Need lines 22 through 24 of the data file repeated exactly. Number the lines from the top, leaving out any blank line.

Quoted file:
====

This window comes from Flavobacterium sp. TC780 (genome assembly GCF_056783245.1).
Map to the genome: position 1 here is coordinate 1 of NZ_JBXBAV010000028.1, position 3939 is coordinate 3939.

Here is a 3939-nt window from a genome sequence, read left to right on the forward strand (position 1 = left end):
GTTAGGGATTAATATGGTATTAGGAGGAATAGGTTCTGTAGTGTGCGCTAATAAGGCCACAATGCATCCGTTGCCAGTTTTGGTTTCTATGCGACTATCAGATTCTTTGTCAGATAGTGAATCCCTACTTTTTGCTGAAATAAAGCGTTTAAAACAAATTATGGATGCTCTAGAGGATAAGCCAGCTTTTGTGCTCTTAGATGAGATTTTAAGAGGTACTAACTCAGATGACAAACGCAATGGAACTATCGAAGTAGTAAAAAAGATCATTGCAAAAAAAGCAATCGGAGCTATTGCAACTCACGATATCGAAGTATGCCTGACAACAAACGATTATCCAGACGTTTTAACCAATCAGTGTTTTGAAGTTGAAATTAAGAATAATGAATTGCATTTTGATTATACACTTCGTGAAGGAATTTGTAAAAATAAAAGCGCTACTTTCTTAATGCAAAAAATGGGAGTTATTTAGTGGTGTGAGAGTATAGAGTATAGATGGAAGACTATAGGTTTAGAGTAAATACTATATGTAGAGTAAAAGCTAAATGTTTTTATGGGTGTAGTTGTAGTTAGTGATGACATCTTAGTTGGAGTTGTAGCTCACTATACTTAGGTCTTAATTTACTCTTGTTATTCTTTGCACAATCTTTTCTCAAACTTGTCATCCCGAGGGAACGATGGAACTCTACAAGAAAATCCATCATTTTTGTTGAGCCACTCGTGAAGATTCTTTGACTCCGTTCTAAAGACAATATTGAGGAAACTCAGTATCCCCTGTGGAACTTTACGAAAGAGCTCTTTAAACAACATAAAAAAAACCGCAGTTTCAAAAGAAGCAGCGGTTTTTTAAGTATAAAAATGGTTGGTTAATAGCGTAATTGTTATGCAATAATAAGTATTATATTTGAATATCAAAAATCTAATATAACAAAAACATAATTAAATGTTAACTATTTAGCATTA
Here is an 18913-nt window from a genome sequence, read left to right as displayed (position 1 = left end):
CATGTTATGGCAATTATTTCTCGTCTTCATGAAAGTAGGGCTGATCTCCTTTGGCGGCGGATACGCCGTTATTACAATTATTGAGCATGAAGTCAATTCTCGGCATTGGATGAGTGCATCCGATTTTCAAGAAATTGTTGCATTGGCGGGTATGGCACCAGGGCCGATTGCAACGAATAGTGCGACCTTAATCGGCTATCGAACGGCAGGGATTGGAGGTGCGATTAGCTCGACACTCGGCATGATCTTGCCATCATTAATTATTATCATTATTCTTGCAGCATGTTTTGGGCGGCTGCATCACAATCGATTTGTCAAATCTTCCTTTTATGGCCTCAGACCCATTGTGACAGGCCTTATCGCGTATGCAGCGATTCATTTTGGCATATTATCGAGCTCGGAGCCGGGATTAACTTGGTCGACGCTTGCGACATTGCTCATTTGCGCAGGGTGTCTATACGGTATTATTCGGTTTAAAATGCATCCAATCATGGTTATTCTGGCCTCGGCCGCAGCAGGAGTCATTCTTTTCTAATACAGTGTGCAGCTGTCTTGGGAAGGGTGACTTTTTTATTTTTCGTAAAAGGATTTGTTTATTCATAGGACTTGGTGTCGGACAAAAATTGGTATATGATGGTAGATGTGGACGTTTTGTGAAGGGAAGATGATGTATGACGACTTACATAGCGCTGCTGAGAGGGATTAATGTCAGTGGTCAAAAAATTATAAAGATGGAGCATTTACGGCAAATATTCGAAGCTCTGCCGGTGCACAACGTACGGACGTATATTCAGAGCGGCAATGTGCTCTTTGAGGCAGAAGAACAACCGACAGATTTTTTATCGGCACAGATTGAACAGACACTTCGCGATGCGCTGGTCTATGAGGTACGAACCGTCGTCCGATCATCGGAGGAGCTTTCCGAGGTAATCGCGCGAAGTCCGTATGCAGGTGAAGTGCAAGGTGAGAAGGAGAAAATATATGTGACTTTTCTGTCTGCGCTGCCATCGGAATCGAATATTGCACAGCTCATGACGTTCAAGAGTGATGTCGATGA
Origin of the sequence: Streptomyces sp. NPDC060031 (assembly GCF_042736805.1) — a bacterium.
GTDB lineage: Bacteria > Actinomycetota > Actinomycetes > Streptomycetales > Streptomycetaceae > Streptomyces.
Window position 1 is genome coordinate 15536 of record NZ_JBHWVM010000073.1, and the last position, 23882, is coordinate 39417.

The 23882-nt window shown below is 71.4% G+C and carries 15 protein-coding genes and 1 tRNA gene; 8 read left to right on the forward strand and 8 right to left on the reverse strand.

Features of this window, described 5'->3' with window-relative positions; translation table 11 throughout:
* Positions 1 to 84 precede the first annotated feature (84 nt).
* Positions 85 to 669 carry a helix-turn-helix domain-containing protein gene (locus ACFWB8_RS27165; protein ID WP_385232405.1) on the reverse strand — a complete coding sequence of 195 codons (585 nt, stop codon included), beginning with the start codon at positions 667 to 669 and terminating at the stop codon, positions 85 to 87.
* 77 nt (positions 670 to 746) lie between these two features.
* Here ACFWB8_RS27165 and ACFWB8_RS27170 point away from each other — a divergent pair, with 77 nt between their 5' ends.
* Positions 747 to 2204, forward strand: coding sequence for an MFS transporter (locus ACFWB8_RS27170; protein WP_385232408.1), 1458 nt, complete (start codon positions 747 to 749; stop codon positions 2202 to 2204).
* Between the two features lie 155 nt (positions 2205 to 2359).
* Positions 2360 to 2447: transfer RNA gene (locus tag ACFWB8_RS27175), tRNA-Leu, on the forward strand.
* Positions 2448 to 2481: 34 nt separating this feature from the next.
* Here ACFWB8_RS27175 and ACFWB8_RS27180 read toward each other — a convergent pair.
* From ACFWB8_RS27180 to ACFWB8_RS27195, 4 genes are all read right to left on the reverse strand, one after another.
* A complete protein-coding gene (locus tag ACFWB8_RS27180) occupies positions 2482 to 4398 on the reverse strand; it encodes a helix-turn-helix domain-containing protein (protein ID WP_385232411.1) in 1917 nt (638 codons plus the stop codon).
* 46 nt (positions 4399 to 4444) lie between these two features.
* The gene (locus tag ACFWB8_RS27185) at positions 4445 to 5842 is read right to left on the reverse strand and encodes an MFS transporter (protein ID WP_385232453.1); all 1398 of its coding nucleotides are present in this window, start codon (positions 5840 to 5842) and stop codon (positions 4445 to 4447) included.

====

* A complete protein-coding gene (locus tag ACFWB8_RS27180) occupies positions 2482 to 4398 on the reverse strand; it encodes a helix-turn-helix domain-containing protein (protein ID WP_385232411.1) in 1917 nt (638 codons plus the stop codon).
* 46 nt (positions 4399 to 4444) lie between these two features.
* The gene (locus tag ACFWB8_RS27185) at positions 4445 to 5842 is read right to left on the reverse strand and encodes an MFS transporter (protein ID WP_385232453.1); all 1398 of its coding nucleotides are present in this window, start codon (positions 5840 to 5842) and stop codon (positions 4445 to 4447) included.